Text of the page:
American Runner In Russia Dedicates Win To Gay Fans

8.14.2013

By Andrew Belonsky

Nick Symmonds also criticized Russia's anti-gay laws, but lightly.

American runner Nick Symmonds unsettled some fans earlier this month, when the Olympian and long-time gay champion wrote that he would not speak out against Olympic host country's Russia's anti-gay laws. "The playing field is not a place for politics," Symmonds, 29, wrote in Runner's World at the time. "In a world rife with never-ending political battles, let the playing field be where we set aside our differences and compete for national pride and the love of sport." He would put his activism on hold while overseas, he said.

It's understandable that an athlete would want to avoid punishment during one of his or her biggest career moments, but considering Symmonds's past support for equality, including posing for the NOH8 campaign, his remarks were a disappointment to many. His latest comments, however, may make up for it.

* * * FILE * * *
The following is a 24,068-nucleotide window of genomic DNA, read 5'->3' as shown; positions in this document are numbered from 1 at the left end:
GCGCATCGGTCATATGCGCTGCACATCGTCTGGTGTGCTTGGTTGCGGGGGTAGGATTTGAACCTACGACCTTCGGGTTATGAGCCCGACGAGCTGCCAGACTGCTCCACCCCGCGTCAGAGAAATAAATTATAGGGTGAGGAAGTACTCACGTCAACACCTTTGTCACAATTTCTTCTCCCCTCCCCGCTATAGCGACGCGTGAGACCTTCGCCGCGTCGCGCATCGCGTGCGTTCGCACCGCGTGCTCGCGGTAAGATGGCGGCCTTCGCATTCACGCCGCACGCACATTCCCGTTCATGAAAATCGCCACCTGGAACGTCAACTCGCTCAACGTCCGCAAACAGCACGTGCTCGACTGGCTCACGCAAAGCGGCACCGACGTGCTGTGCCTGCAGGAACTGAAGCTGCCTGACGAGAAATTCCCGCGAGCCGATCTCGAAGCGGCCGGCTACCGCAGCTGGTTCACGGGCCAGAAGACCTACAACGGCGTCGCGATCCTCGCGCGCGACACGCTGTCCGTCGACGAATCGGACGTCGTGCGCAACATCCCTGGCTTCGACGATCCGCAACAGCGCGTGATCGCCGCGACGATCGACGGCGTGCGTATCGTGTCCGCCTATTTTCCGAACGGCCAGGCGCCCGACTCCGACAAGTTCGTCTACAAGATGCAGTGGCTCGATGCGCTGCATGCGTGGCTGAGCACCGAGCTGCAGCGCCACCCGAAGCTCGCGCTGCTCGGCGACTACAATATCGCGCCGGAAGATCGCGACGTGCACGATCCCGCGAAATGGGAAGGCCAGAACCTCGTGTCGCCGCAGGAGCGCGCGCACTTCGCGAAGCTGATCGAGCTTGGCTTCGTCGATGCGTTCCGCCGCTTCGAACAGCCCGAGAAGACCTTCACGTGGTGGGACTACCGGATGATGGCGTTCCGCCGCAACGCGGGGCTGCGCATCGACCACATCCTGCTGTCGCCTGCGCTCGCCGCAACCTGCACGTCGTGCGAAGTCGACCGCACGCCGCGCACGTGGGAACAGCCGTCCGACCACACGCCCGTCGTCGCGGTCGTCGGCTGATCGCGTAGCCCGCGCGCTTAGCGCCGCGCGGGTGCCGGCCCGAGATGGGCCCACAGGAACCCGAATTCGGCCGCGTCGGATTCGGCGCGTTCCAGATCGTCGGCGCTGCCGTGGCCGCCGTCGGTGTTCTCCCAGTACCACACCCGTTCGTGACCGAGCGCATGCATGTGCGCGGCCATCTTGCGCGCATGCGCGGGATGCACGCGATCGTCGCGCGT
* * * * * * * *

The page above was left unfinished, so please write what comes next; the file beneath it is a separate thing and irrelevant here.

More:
Yesterday, after winning a silver medal at the World Athletics Championships in Moscow, Symmonds said he dedicated his win to gay and lesbian fans, and went on to take a slightly more vociferous stand against the Russian regime.

"As much as I can speak out about it, I believe that all humans deserve equality as however God made them," he told the Russian news network RIA Novosti. "Whether you're gay, straight, black, white, we all deserve the same rights. If there's anything I can do to champion the cause and further it, I will… shy of getting arrested." This the first time an American athlete has criticized the anti-gay Russian laws while in Russia.

Later, speaking with American ABC News, Symmonds explained himself a bit more. "I disagree with their laws and I disagree with their views," he said. "I'm trying to tread that fine line of being respectful as a guest in this country and also speaking against some serious injustices that I see. As adamant as I am about this issue, I don't know what me sitting in jail is good for."

Do you agree? Activists are sent to jail for protesting injustice all the time; is the playing field all that different?

(Image via Getty Images)

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